Privilege Blog

High = Aesthetics

If money is the dark god of the High WASP, good taste is the priestess performing temple rites. High WASPs love to talk about good taste. What is in good taste, what is not. If we had rosary beads each bead would be some instance of the correct aesthetic. (And the scary thing is, out of all this High WASP stuff, the taste piece is the one thing that I can’t give up no matter how strictly I speak to myself. I can understand that other people have the right to their ideas about aesthetics, but I can’t give up the idea that they are wrong. Just wrong.)

I also realize that the attitude towards aesthetics is going to be hard to explain. Maybe because it’s subtle and sophisticated. Or maybe because it’s really a matter of personal taste gussied up in words like classic, or robust, or authentic, or anti-sentimental, or ironic.

Let’s start with a simple case, one where’s there’s no question. Let’s say, art, for the time being. What is in good taste, in our opinion? (Here I’m guessing we are not alone…) Unequivocally, medieval Italian triptychs, Brueghel the Young and Elder, and David Hockney.

What’s not in good taste? What’s not in fact art, but masquerades as such? Unequivocally?

Why? Are the paintings of roses and the statue of the loving husband and wife ugly? Do they represent a society that we resent? Is that why they are not art? Is it because you can buy them without hiring a world class thief or attending an invitation-only Sotheby’s auction? No. It’s a question of emotion. High WASPs think art should represent, not assume. And by represent, I don’t mean the art itself has to represent a thing. Only a vision. The artist paints or prints or carves or casts or installs what they want us to see; it’s up to each of us seeing to have our own set of feelings. We don’t want to be told via the colors and affects of sentiment what we feel about roses. Or even what we feel about lovers. High WASPs are unsure that we want to have feelings at all.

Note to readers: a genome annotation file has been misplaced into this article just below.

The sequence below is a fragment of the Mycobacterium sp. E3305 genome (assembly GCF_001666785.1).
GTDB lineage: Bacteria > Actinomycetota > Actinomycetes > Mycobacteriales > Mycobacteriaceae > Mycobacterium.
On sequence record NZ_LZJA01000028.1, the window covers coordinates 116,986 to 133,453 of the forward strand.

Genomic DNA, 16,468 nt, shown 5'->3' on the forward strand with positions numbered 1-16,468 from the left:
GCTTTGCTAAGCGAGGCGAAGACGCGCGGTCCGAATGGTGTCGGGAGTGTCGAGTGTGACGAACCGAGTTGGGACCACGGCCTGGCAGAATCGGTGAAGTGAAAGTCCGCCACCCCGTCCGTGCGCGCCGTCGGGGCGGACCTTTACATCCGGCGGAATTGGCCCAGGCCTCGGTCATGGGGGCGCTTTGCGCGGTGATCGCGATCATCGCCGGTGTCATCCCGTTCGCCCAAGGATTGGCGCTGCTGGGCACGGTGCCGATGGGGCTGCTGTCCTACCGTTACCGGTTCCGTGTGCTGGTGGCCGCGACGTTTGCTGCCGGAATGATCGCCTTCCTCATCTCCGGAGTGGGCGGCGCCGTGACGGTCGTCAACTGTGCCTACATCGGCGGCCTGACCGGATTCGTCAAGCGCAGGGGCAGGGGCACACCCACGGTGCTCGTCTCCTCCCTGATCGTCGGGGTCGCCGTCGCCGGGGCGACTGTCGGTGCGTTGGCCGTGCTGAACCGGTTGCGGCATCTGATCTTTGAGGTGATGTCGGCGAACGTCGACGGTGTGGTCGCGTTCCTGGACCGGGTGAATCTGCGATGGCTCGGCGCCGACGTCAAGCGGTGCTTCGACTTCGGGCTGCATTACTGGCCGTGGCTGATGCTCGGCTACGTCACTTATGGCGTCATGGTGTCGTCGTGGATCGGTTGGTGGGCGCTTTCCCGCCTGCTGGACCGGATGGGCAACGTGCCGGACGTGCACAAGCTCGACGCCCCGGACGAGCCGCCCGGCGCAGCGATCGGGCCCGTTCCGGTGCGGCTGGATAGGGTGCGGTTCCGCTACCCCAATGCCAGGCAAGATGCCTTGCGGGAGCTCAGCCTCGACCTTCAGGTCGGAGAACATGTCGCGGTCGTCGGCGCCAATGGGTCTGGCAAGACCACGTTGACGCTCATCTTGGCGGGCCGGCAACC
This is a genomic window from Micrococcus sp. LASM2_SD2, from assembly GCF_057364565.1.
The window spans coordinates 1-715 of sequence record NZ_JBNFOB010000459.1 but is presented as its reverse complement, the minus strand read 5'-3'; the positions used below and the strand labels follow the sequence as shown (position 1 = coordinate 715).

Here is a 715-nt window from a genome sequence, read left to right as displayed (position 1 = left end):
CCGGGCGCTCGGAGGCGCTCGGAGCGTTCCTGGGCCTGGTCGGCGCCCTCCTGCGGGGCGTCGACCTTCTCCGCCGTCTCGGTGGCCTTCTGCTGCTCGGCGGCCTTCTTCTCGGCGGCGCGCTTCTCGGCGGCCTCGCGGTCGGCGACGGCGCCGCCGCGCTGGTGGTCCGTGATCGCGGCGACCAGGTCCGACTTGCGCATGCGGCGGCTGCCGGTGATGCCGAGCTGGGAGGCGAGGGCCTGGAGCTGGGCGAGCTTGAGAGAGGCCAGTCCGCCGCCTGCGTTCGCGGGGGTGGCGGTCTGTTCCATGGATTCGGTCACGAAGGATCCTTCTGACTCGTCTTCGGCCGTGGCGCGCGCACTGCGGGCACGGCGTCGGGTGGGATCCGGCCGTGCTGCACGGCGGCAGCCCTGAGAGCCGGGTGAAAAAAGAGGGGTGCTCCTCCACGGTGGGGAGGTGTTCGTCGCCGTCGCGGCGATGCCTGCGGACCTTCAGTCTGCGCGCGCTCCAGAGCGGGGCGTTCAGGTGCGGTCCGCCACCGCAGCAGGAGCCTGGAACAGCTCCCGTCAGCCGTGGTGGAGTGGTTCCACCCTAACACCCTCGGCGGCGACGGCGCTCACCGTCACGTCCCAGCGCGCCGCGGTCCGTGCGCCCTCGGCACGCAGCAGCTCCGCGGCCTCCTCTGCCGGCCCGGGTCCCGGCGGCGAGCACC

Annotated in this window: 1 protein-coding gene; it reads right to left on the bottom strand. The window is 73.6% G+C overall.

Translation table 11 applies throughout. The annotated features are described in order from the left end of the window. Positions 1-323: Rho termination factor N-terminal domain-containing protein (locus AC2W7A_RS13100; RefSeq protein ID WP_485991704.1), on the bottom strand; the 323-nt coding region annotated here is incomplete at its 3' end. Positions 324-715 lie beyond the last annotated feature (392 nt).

The feeling of shock and awe in the face of beauty, or an absolute audacious concept, however, that we are willing to feel.

8 Responses

  1. “I can understand that other people have the right to their ideas about aesthetics, but I can’t give up the idea that they are wrong. Just wrong.”


    what a relief to find my own deepest darkest thoughts articulated so well.. i sometimes find myself in the habitats of those that have money and yet no taste. i just shut my eyes and think of liberty*.

    *the department store, rather than the right to bear emotive tat.

  2. I know, I know. But I would still rather have the Kinkade than that triptych. Can you imagine Bosch in your bedroom? Come on — the Kinkade IS pretty.

    But I wouldn’t want the Kinkade, even though I pretend to be an egalitarian (I’m not — I am a total snob) and will defend the right of someone else to have a Kinkade. I wouldn’t want it because it’s cookie cutter art. I want to be able to tell the story of how we got the paintings in the dining room from the little guy at the Plaza Mayor on our trip to Spain after we got married.

    But no statues. Of any sort. I want nothing that has to be dusted if it is not also functional.

  3. This is a good explanation and something I just haven’t been able to put my finger on. It goes back to the whole “feelings” issue. I like what class factotum said about defending someone’s right to have whatever art they please, even if it’s something we would never place in our own homes. And yes, everything in the home ought to have a meaningful story for the family.

  4. For me it is something that resides deep inside me that responds.

    I admit I have not just thought that is wrong, I have actually thought that is SO WRONG.

    My final confession is that periodically I like a little bling .


    I just laughed out loud. I imagine spray paint is considered declasse-

    Enjoyed the conversation

  5. Bling and spray paint can be quite acceptable in context… Tiaras, after all, are bling of sorts. And spray paint, well, one might argue that the graffiti in NYC subways in the 1980’s was art. A community installation. Web 2.0 before there was Web 1.0.

  6. I will defend someone’s right to have tacky art, but I will not defend her right to wear Crocs, except maybe to pick up dog poop in the back yard. There are some things decent people just cannot condone.

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